A friend noted the other day, with some surprise, that the college ministry he’d been a part of had grown quite a bit smaller.

In this case, the ministry was running several hundred back when my friend was in school. Originally a student-run affair, those students had grown up but stuck around, and some now served as the leadership of the ongoing ministry. Financial support has been generous and comes from a local church and some other sources, though the ministry remains independent.

I know nothing about this ministry besides the little my friend told me. But that doesn’t mean it isn’t possible to ask questions.

And since we all need to be about the practice of asking questions – often – about our ministries, I figured I’d clue you in on what we discussed and some questions I asked. Or in some cases, these are questions I could have asked if we’d had longer to discuss it – or if I was meeting with the ministry’s leaders or their supporters.

1. Is the school itself drawing a different sort of student? This might not even be a bad question to ask first when you see a change (positive or negative). Over time, schools may change admission policies, reach new sorts of students, or face a shifting demographic for other reasons. Of course, that will affect your ministry, too.

2. Have other college ministries popped up – or started drawing a lot more students? At this school, a Young Life College chapter had started since my friend left, and they’re likely to draw the same sort of student. On any campus, it’s entirely possible that the introduction of one ministry – over time – could shift students’ attendance to that ministry.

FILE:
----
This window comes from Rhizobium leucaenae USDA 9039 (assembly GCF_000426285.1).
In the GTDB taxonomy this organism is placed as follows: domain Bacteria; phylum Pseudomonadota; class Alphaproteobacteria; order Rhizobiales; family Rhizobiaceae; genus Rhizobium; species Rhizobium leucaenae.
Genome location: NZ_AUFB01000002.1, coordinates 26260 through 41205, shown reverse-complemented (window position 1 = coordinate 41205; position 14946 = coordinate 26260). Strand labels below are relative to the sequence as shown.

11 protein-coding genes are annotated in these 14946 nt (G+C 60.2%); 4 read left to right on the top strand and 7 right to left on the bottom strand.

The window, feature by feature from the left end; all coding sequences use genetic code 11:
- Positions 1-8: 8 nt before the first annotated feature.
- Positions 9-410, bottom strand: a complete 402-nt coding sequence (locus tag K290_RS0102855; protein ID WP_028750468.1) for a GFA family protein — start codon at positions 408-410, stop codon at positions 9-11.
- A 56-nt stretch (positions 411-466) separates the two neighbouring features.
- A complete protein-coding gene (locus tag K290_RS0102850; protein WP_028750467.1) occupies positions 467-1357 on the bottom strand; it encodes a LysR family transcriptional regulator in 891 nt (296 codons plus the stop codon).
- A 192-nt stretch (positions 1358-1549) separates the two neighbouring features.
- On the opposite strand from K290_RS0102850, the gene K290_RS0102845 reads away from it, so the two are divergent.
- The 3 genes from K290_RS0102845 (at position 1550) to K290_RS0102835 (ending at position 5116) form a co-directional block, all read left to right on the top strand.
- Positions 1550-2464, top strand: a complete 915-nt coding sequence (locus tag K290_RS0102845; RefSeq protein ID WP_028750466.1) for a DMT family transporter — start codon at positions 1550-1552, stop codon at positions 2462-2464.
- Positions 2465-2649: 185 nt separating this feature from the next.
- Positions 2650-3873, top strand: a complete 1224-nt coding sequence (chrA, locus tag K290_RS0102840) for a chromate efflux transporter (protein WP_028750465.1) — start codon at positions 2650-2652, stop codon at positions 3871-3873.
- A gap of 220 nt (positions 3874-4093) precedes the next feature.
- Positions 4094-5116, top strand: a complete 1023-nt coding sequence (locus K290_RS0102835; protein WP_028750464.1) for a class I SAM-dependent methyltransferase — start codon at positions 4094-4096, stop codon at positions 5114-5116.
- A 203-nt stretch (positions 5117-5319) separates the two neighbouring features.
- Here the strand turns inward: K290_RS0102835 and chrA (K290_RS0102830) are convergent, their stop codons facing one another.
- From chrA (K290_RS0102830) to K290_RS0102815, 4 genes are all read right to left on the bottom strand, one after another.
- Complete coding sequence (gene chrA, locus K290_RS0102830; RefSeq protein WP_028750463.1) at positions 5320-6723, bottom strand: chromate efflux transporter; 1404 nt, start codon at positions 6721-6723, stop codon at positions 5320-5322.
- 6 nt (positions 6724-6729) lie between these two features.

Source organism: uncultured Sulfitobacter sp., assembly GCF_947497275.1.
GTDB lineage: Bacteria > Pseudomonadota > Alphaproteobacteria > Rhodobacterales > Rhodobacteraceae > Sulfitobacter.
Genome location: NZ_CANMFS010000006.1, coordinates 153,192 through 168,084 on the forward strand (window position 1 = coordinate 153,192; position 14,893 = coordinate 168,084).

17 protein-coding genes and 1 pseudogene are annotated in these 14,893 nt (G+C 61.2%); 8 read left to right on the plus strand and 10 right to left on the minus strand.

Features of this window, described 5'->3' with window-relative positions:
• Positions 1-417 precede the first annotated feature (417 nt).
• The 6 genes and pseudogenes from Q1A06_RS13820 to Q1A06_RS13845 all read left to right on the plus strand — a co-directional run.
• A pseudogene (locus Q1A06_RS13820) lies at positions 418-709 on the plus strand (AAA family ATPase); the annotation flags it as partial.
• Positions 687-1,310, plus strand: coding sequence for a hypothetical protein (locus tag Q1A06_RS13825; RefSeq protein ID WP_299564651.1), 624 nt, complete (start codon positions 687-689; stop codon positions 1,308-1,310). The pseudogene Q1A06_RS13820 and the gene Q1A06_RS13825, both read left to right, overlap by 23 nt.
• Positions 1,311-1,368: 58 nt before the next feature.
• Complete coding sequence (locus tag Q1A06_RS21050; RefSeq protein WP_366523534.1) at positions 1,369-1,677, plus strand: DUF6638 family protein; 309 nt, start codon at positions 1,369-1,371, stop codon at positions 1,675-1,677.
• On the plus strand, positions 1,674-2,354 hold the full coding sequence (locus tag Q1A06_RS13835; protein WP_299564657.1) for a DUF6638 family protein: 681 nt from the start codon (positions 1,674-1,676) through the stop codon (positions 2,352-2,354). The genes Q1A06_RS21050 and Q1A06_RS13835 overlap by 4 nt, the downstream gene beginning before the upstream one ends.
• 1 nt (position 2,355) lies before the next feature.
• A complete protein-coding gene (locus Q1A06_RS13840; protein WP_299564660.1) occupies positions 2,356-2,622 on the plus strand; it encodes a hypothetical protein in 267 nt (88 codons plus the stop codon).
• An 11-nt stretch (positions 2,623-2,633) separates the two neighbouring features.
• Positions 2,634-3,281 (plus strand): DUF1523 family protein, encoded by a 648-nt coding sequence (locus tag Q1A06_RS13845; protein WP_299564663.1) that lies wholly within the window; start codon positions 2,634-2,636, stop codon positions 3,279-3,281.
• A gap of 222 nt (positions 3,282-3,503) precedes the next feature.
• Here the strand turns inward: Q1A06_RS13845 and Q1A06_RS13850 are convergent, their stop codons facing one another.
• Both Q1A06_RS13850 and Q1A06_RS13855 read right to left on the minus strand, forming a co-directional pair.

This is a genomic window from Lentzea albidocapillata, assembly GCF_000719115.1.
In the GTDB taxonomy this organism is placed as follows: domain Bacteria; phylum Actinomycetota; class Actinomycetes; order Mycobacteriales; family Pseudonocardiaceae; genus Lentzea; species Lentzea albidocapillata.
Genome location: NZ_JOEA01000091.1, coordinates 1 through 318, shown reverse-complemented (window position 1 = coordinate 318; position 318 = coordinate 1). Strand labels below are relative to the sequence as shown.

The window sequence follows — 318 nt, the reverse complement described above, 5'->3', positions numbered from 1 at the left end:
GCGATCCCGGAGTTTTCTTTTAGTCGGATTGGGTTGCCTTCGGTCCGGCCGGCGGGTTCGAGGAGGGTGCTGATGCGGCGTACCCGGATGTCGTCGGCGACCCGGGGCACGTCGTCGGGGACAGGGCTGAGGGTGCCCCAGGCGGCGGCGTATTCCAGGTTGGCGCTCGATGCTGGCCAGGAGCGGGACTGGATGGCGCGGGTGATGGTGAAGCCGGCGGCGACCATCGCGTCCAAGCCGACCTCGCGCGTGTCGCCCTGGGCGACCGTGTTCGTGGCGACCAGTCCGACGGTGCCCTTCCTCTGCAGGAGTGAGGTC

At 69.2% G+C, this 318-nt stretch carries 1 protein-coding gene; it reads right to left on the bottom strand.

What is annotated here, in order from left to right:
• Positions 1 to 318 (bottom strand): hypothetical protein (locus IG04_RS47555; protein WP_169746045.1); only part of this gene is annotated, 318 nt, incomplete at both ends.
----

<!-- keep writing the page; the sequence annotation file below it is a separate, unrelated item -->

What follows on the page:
3. Is the style or “feel” of the ministry different? This one’s a double-edged sword of a question. A change to the fundamental “feel” of the ministry could cause fewer students to join over time… but so could the lack of a change, too. Remember, the students themselves are always changing as the semesters (and graduations) roll on.

And that’s especially true when facing an enormous generational shift like the one we’ve seen since my friend graduated – as the Millennials arrived on the scene. If your college ministry changes, it will affect the ways you attract students. But so will not changing.

4. Is the leadership still the best match for this ministry? Shrinking does not mean a college ministry isn’t right where God wants them to be. But of course we should still notice the decline and ask whether everything is as it should be. It’s possible that a leader’s tenure has run its course – or even if that’s not the case, it may be useful to bring in “new blood” to serve alongside him or her.

5. Have they really shrunk? In the name of due diligence, make sure you’re looking at some actual numbers as you assess. Don’t compare estimates, or memories. You might be remembering high-point numbers from the past and comparing them to low-point numbers right now.

6. Is this normal ebb-and-flow? Once you’re working with real numbers, this question is worth asking, too. Unlike church members, college ministry members have a very quick life cycle. So every semester is the opportunity for some major addition or subtraction… “just cause.” It’s normal to see statistically large shifts for indiscernible reasons.

7. Was there an inflection point? Very humbly and with input from others, consider when/how you first saw attendance either take a major hit or start to slide… You may not be able to trace this to one event, one problem, or one semester. But if you can – or if you can even theorize a possible correlation – it’s very worth examining. (This question probably shouldn’t have been last, but I don’t feel like re-numbering!)